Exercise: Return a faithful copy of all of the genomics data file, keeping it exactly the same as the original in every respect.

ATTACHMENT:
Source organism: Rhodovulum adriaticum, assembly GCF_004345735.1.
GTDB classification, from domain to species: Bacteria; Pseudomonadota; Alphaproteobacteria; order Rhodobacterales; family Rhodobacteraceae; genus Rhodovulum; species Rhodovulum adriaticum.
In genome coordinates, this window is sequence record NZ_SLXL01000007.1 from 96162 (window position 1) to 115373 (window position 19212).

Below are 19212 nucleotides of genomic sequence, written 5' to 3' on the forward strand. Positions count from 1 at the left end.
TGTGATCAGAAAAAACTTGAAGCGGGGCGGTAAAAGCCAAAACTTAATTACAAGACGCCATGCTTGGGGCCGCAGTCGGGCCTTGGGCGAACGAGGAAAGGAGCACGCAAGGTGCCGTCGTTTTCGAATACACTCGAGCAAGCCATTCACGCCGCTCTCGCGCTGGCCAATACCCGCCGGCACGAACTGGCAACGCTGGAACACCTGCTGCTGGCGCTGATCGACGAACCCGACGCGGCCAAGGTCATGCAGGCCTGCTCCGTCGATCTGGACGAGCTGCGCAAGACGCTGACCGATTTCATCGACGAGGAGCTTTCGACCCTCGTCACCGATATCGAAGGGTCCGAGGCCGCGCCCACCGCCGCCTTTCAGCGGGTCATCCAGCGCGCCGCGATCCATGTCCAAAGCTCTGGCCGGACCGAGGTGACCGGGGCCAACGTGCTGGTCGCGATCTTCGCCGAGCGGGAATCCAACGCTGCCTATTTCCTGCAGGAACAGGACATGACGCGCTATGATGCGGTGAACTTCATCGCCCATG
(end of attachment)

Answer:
Source organism: Rhodovulum adriaticum, assembly GCF_004345735.1.
GTDB classification, from domain to species: Bacteria; Pseudomonadota; Alphaproteobacteria; order Rhodobacterales; family Rhodobacteraceae; genus Rhodovulum; species Rhodovulum adriaticum.
In genome coordinates, this window is sequence record NZ_SLXL01000007.1 from 96162 (window position 1) to 115373 (window position 19212).

Below are 19212 nucleotides of genomic sequence, written 5' to 3' on the forward strand. Positions count from 1 at the left end.
TGTGATCAGAAAAAACTTGAAGCGGGGCGGTAAAAGCCAAAACTTAATTACAAGACGCCATGCTTGGGGCCGCAGTCGGGCCTTGGGCGAACGAGGAAAGGAGCACGCAAGGTGCCGTCGTTTTCGAATACACTCGAGCAAGCCATTCACGCCGCTCTCGCGCTGGCCAATACCCGCCGGCACGAACTGGCAACGCTGGAACACCTGCTGCTGGCGCTGATCGACGAACCCGACGCGGCCAAGGTCATGCAGGCCTGCTCCGTCGATCTGGACGAGCTGCGCAAGACGCTGACCGATTTCATCGACGAGGAGCTTTCGACCCTCGTCACCGATATCGAAGGGTCCGAGGCCGCGCCCACCGCCGCCTTTCAGCGGGTCATCCAGCGCGCCGCGATCCATGTCCAAAGCTCTGGCCGGACCGAGGTGACCGGGGCCAACGTGCTGGTCGCGATCTTCGCCGAGCGGGAATCCAACGCTGCCTATTTCCTGCAGGAACAGGACATGACGCGCTATGATGCGGTGAACTTCATCGCCCATG